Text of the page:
Reviewer: James Garrington
Cabaret artist Stage Door Johnny is, he says, a fan of musical theatre and Less Miserable is his “love letter and hate mail to Broadway and the West End.” Anyone who has seen any of the Forbidden Broadway series will know the sort of thing – popular show numbers parodied and sent up, and for many who know musical theatre well, this can provide a very funny evening’s entertainment.
Unfortunately Less Miserable doesn’t always manage to hit the mark in the same way.
It gets off to a promising start where Good Morning Baltimore is delivered with all of the lyrics suitably tweaked to fit the venue, followed by a demonstration of how some simple dialogue might sound in the style of Les Mis – some well thought-out material, though possibly missing a trick in only demonstrating Les Mis in this context. It isn’t long though before the subtlety and wit goes by the board and we turn to more bodily humour in a long version of Clambake involving indigestion, followed, not long after, by The Surrey with the Fringe on Top where each chorus throughout the entire number has been replaced by nothing more than a string of swear words and obscene insults; intended as a demonstration of how lyrics can sometimes be misheard to unfortunate effect.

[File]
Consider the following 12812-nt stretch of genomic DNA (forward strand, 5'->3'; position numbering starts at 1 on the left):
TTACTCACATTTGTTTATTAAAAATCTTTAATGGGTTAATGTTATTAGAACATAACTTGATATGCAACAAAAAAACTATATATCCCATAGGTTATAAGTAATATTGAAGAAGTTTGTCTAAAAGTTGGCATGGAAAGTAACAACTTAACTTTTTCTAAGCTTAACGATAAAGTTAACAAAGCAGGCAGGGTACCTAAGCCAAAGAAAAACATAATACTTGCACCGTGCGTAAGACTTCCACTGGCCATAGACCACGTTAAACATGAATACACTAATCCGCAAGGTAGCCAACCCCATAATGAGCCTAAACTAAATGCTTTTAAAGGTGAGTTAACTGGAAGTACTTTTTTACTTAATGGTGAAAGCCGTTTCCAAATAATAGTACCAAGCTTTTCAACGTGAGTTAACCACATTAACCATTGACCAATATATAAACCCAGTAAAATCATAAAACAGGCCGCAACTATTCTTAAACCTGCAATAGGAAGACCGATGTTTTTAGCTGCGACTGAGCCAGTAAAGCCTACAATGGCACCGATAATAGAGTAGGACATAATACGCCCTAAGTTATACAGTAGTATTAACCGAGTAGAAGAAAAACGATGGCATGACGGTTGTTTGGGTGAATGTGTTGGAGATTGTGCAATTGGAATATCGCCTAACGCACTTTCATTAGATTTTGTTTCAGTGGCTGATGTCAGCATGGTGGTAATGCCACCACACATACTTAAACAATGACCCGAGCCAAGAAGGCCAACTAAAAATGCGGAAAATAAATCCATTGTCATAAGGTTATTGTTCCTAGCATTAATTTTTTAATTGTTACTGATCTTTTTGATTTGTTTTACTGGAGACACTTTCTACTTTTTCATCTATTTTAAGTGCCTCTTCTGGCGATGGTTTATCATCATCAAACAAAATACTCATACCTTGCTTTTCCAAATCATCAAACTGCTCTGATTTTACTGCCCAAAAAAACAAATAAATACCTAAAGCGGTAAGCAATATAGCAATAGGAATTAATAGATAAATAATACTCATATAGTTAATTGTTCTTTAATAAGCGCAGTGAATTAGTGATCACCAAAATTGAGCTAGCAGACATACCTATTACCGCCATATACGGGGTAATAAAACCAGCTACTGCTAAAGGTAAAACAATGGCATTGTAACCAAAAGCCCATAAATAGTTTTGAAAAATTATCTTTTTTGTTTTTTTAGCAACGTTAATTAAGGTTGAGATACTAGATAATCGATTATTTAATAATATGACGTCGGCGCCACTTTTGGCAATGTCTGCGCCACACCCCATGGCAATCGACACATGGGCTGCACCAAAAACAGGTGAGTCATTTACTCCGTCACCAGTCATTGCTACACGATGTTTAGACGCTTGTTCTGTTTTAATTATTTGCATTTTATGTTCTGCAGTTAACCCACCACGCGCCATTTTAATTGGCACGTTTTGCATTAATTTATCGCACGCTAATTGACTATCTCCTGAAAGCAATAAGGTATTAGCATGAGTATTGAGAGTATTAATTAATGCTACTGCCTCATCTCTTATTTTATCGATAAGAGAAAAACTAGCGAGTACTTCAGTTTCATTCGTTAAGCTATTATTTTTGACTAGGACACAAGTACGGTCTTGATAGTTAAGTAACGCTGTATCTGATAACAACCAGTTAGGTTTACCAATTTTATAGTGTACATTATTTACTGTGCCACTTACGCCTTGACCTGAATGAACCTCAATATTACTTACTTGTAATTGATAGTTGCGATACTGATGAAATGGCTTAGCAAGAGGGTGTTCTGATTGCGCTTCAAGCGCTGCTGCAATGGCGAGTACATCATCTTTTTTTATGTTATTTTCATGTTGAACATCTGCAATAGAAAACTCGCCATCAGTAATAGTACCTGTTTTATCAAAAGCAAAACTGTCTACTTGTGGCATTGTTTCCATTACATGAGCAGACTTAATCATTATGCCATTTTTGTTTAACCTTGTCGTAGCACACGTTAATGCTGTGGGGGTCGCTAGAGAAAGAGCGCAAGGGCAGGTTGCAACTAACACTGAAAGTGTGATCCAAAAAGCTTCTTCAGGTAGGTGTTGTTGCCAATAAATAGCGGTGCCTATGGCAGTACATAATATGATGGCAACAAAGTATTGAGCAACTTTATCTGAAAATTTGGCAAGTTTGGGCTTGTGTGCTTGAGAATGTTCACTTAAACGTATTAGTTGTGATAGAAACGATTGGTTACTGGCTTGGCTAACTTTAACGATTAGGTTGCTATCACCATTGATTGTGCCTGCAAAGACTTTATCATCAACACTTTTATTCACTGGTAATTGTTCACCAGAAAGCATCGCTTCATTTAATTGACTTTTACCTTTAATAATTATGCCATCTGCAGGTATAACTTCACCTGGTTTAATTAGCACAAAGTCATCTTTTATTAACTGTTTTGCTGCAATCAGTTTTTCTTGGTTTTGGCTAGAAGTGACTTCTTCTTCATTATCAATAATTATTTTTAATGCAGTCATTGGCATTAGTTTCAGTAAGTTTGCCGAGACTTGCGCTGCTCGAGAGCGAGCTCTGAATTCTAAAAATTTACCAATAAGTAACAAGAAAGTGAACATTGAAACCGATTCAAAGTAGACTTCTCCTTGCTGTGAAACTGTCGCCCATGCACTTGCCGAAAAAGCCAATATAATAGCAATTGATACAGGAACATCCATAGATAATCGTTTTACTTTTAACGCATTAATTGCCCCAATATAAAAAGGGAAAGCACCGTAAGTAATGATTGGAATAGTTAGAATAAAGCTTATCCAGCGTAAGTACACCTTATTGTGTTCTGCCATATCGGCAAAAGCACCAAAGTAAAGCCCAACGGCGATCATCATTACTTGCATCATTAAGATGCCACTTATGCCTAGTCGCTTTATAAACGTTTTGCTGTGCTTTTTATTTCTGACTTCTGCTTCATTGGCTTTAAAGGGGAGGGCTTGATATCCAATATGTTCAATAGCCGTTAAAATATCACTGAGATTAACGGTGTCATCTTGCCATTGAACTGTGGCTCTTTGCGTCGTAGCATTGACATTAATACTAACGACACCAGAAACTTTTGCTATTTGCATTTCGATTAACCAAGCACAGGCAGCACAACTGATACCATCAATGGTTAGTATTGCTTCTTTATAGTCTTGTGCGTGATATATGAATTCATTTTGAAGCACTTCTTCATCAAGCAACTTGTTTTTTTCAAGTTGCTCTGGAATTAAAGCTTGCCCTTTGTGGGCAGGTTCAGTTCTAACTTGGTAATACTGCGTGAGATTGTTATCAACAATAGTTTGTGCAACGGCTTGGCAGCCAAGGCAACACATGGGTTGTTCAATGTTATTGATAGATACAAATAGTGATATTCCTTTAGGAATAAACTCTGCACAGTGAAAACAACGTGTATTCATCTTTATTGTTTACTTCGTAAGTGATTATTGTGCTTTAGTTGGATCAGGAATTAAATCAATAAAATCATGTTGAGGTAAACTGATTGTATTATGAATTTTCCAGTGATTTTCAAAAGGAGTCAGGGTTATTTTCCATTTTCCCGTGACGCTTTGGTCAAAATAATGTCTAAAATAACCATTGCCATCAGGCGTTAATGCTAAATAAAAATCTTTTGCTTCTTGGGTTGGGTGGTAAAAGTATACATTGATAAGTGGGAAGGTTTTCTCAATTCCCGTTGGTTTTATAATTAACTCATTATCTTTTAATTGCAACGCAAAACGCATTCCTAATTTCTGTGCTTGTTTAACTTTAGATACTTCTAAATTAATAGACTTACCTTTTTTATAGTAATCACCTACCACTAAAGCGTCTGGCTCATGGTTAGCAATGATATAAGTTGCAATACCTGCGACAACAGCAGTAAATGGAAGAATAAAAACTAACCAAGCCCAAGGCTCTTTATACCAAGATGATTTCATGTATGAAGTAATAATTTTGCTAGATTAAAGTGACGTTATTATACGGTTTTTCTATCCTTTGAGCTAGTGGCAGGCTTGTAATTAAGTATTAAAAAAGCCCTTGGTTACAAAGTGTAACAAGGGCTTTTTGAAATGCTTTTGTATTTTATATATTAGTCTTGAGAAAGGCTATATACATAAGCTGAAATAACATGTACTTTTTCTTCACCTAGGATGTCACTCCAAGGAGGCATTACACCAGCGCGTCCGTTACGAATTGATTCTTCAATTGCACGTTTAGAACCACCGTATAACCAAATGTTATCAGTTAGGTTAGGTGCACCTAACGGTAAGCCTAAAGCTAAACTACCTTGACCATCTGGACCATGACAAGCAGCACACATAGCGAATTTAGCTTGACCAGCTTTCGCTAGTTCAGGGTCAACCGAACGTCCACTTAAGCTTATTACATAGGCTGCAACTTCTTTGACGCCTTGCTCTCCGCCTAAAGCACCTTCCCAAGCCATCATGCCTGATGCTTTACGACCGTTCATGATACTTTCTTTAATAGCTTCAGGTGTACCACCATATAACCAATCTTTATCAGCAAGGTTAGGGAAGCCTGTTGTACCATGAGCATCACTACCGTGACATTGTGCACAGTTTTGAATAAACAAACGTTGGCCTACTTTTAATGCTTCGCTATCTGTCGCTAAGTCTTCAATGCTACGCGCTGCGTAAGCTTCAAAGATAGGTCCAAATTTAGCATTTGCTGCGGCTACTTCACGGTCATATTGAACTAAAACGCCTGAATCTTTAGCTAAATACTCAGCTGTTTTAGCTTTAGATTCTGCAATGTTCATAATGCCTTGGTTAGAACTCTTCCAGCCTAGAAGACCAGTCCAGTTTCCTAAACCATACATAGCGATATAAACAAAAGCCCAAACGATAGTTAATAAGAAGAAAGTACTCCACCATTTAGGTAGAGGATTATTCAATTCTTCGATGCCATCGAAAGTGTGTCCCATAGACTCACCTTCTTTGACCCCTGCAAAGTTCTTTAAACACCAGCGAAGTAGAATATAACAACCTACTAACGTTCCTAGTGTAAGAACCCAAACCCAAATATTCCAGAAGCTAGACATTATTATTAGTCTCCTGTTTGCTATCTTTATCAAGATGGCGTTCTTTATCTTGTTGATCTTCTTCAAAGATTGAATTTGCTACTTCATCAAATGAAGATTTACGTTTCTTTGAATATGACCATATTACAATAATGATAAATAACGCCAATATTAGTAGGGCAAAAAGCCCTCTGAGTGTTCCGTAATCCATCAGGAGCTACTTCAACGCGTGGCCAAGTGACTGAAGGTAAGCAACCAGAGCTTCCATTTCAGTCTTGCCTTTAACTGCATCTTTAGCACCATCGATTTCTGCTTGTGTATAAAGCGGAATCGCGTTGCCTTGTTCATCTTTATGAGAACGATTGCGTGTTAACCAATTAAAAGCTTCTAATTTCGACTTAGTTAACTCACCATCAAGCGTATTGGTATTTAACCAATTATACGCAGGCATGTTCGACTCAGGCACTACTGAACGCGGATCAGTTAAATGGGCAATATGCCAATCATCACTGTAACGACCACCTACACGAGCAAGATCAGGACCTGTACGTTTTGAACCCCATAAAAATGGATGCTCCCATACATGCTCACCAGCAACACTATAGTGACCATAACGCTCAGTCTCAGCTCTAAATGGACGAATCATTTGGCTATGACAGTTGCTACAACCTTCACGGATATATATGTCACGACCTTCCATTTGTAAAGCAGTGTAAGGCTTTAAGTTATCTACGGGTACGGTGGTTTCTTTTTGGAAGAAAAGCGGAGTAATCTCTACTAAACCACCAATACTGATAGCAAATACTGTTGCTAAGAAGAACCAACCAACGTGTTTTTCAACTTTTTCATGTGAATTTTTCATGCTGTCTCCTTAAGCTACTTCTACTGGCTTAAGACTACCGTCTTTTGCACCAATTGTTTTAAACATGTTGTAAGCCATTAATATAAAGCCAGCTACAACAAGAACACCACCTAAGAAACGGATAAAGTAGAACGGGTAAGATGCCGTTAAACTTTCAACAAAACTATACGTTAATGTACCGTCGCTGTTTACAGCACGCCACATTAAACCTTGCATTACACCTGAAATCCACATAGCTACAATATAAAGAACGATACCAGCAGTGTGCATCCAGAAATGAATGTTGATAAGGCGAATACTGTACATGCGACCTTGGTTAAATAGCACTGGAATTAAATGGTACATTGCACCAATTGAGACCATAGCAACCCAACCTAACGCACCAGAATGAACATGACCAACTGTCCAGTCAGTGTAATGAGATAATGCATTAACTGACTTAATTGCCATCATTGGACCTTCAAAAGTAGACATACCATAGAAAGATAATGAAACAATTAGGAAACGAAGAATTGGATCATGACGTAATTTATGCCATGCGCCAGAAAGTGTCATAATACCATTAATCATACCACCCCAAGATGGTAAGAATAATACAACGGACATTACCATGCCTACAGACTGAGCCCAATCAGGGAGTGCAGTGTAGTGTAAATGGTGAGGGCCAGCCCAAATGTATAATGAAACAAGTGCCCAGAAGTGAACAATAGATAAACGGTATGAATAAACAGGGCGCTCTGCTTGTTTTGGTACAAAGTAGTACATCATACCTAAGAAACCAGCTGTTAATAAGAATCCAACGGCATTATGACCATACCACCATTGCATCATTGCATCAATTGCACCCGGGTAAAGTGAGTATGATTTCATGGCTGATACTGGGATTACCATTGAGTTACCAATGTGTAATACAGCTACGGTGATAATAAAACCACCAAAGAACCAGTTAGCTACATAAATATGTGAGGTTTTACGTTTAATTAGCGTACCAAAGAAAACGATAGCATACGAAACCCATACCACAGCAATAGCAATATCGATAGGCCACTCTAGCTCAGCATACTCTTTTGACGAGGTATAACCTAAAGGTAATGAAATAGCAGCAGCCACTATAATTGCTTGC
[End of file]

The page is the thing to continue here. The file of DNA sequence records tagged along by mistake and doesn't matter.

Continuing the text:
This actually highlights one of the main difficulties in the show. Humour doesn’t always have to be entirely subtle or clever, but it’s knowing where to stop. After half a chorus, we’ve got the joke. Milking the same concept through an entire number can often start to pall. By all means deliver a whole song if you’ve worked some clever and varied lyrics for it, but if the comedy revolves around getting ill or – as in one number – increasingly sexually aroused, then it’s worth knowing when to stop rather than ploughing on through several choruses.
Among this there are some highlights, however – Love Changes Everything on how people’s behaviour changes after they’ve been together a long time, and a version of People Will Say We’re In Love giving advice on how to avoid annoying your friends on Facebook, both of which hit the mark. There’s also a well-delivered and poignant excerpt of Kindergarten Boyfriend before the evening finishes with an audience sing-along from Bugsy Malone.
Stage Door Johnny has a dedicated following who appreciate everything he does. If you’re one of those, you’ll most likely love it. If, however, you’re thinking to come along as a fan of musical theatre and Forbidden Broadway, then you should approach this show with caution. With more work to refine the content, it has a lot of potential. In its current state, it’s not quite there yet.
Reviewed on 13 April 2018 | Image: Contributed